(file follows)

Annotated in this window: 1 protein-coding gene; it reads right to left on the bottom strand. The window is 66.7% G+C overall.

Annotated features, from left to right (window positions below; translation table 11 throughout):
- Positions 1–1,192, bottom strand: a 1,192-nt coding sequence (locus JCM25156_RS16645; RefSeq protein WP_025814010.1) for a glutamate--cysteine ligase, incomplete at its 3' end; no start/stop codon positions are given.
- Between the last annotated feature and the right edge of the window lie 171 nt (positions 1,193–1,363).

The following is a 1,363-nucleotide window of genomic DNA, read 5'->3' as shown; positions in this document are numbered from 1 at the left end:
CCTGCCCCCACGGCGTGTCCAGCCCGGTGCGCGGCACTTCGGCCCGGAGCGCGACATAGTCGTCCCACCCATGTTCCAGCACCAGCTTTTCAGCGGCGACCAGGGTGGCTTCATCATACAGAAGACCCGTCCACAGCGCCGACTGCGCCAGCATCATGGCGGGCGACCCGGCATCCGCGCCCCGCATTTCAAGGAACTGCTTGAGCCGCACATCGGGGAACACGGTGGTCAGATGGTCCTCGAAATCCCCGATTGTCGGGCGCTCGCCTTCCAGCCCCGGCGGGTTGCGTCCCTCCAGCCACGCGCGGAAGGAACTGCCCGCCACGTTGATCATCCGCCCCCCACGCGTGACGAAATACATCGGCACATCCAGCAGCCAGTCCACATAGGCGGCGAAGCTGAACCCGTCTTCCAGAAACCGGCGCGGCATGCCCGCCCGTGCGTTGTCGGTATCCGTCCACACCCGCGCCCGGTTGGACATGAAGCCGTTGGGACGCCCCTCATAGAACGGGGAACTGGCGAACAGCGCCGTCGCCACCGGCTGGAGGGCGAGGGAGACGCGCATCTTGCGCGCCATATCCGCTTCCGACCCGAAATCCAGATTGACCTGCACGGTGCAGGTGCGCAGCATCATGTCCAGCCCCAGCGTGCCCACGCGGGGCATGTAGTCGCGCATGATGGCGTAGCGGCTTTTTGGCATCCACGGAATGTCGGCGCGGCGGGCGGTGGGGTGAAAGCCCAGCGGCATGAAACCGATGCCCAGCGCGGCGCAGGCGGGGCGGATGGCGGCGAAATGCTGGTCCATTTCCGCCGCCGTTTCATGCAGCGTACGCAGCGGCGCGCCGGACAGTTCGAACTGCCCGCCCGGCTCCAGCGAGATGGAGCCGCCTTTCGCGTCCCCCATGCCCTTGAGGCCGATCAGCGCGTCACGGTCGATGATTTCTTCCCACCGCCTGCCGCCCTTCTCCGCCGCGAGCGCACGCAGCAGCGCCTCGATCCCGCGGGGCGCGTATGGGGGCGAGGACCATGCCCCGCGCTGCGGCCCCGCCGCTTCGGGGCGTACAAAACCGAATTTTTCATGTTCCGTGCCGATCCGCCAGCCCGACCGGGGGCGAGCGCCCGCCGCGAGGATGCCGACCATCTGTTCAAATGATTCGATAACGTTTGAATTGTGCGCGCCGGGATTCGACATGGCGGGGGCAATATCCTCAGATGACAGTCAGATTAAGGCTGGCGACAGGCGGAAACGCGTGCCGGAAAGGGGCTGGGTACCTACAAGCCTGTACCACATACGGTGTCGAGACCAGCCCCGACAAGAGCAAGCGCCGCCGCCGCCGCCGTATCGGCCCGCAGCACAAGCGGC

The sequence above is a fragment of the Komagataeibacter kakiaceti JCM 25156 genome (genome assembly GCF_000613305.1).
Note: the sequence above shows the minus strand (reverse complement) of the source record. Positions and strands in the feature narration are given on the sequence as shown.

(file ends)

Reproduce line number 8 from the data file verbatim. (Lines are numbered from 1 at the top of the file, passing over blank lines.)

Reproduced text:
Note: the sequence above shows the minus strand (reverse complement) of the source record. Positions and strands in the feature narration are given on the sequence as shown.